This near-term budget debate foreshadows the more significant long-term budget debate the next president must lead. The CBO tells us that after a generation, Social Security and Medicare spending, left unchecked, will rise by 10 percentage points of GDP. Continuing the current hands-off entitlement policy will have severe consequences. The strategy of ratifying spending with higher taxes would require that all federal taxes rise by nearly 60%, bringing them to a European-level tax burden.
We still have time to prepare for the looming entitlement problem. Although baby boomers soon begin their retirement, the real impact of their numbers on the federal budget will not be felt for a decade. According to official budget forecasts, Social-Security costs will claim 4.5% of GDP in 2013, no higher than its claim on GDP during the first half of the 1990s.
Having time is no excuse for inaction, but a near-term tax increase is the wrong way to prepare. Higher revenues will encourage Congress to raise spending, compounding the long-term budget problem. And, the long-term tax increase required to fund unchecked long-term spending would likely reduce annual GDP growth by a full percentage point.
The proper way to prepare to meet the entitlement challenge consists of three essential elements: Change entitlements to slow their cost growth; eliminate all nonessential spending in the remainder of the budget; and, most important but often overlooked, adopt policies that promote economic growth. The greater the economic growth, the larger the economic pie, and the greater the public and private resources available to finance entitlement obligations and other national priorities.
Unless the candidates for president are willing to lead this fight and propose a specific plan for addressing it, they shouldn't be considered a serious candidate for president. At this point, I don't believe, based on that criteria, that any of them qualify.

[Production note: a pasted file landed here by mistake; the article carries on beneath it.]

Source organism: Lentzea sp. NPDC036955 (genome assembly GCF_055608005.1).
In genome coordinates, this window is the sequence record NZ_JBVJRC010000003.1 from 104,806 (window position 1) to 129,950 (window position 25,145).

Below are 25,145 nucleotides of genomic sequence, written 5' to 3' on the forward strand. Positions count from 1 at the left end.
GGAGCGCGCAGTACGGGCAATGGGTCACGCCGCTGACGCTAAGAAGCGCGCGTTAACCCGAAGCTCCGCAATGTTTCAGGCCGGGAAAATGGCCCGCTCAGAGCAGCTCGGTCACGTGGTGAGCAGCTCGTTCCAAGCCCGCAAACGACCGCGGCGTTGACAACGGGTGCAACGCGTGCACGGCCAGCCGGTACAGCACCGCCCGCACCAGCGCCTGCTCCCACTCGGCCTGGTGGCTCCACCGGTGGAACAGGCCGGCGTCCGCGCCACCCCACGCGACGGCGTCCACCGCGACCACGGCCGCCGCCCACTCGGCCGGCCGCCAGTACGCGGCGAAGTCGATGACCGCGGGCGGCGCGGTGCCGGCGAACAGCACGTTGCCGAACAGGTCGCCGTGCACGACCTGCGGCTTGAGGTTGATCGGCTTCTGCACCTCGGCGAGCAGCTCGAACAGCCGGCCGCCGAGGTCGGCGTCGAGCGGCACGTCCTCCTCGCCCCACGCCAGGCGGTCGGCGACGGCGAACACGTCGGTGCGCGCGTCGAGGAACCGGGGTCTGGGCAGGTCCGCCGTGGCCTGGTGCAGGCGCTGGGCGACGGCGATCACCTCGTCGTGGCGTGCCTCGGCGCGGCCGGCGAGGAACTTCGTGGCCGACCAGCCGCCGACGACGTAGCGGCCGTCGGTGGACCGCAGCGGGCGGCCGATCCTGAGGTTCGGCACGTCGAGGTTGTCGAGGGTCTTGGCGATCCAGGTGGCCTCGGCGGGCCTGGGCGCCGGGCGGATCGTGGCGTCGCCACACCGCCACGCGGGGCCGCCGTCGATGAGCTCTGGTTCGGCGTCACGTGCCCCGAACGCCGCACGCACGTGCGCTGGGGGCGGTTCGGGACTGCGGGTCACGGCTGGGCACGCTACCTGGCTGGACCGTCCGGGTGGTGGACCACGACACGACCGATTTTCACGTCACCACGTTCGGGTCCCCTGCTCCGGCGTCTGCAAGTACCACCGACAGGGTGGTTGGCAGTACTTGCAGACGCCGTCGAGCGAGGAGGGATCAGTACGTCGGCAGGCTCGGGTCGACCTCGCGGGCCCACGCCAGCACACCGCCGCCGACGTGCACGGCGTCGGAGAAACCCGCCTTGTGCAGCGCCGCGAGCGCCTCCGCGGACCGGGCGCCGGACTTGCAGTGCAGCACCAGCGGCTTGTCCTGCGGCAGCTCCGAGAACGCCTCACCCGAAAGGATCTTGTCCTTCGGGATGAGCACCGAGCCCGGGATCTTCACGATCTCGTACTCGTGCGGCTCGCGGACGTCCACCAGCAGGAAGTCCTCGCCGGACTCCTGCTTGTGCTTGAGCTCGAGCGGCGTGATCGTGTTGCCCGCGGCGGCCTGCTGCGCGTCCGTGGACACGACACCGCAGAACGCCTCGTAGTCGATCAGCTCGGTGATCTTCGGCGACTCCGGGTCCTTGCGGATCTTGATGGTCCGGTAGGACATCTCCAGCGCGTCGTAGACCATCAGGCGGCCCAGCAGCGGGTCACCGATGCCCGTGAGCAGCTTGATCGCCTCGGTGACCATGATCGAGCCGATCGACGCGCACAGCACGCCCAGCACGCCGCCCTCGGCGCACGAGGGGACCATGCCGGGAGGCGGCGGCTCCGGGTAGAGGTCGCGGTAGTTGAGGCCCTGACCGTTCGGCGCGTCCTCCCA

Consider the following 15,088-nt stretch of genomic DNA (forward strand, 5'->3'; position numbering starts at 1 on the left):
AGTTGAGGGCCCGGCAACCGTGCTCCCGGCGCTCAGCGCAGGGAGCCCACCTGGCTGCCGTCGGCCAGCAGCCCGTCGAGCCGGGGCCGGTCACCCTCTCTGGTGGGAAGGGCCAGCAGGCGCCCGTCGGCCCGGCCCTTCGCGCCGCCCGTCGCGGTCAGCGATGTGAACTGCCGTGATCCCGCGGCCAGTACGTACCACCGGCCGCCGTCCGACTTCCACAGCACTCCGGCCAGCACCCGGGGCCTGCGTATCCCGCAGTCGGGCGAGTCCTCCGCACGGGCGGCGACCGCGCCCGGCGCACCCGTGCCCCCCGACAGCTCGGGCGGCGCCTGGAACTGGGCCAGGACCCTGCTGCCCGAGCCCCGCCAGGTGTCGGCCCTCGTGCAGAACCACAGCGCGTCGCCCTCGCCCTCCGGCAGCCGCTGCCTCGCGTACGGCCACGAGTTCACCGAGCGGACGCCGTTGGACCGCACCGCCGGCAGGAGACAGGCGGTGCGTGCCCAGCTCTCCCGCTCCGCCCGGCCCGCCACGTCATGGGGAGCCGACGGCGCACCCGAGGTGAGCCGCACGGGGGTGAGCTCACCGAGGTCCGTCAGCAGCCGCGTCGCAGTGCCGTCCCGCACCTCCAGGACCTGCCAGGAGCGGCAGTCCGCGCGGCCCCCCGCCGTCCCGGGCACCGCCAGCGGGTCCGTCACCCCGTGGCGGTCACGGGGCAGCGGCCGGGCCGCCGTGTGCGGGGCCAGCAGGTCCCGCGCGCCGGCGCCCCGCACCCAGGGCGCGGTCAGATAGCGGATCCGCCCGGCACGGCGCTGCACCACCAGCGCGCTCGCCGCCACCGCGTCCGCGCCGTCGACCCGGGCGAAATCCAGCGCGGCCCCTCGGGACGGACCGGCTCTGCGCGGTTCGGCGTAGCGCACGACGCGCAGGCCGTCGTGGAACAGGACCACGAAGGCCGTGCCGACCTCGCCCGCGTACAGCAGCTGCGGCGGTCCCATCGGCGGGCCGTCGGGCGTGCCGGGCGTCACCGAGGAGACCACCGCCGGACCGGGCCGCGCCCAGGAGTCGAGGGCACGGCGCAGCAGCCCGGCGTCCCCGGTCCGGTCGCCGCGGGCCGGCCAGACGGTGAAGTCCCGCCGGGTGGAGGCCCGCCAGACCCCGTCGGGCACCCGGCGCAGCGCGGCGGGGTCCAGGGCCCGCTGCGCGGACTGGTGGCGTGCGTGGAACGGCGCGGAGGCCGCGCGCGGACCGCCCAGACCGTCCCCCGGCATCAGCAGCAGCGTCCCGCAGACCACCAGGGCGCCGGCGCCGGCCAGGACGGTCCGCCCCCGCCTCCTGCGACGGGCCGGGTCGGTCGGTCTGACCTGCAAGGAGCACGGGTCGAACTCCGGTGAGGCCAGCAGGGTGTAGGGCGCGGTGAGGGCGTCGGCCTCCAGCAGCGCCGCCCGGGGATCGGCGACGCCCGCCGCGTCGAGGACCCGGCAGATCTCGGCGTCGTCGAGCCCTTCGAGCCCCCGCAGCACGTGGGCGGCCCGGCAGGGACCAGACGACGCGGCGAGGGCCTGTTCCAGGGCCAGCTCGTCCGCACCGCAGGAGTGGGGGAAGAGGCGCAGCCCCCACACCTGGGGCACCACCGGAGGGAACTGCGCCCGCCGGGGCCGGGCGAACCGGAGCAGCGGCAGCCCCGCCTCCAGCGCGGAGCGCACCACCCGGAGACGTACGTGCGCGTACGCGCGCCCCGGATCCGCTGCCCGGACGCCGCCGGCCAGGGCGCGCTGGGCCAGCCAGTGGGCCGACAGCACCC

While the war in Iraq is important and is costing a lot, it is going to end. But this other fiscal intemperance - which costs us much more - never seems to end, and unless you want increasingly larger portions of your income (as a percent of GDP) going to a wasteful, profligate and unaccountable federal government you're going to have to stand up and make some demands (and then follow up those demands by making them toe the line in terms of spending cuts and fiscal restraint).
Given the recent record, I wish us all good luck on that - depressing, isn't it?
One of the stirring cries that led to the American Revolution was:
“Taxation without representation is tyranny. “ —Attributed to James Otis, Boston lawyer and politician
Based on the misleading rhetoric we are hearing from our political leaders, I think it is safe to say:
“Taxation with representation ain’t so hot either.” —Gerald Barzan
While the graph is technically true, it doesn’t correspond to a proposal that anyone has made. Instead, Dems talk about repealing the tax cuts for "the rich", which they define as those with incomes >200-250k and upping cap gains and dividend rates to pre-cut levels. Such changes wouldn’t produce a graph anywhere near that displayed, not that I support them.
It’s reasonable that war costs drive spending above peace-time averages, although it would be nice to consider cutting some of the particularly stupid domestic spending (farm/ethanol subsidies, anyone?) to compensate.
Hate to say this, but asking Congress not to overspend is like asking a person not the breath. Overspending is built in.
That’s why I say don’t raise taxes for two reason. Regardless of our position on the Laffer Curve, letting people keep more of their income stimulates the economy. But the second reason is a lower Revenue increases the pressure against overspending. Its the Psychology of percentages.
Lets look at a hypothetical.
Say Revenue is 10 trillion and overspending is 1 trillion. Long term if we raised taxes to 11 trillion, overspending would become 1.1 trillion and congress, the public and press would say we’re staying the same. Democrats will put the cost of the War over ’entitlements’ in a heartbeat. There will never be agreement.
In other words, collecting more money won’t fix anything. Overspending is systemic.
Congress needs to work apportioning in percentages terms and then dictate the overall total. To enforce this need to take either spending or revenue away from Congress and put the other in the Constitution by formula based off the other.
Even as cynical as I am, I am still amazed at the stupidity of those who think letting those tax cuts expire is a good idea. Even as this article was written Congress, in its infinite wisdom, is passing legislation to stimulate the economy. That is in addition to the tax rebate already scheduled. Yet they think it a good idea to let taxes simultaneously increase in a faltering economy.
Well, China’s been passing laws like mad to give workers more benefits, increase the minimum wage, etc., so hey, its not just America. Its so bad people are simply closing their factories rather than deal with all of the new regulations/costs.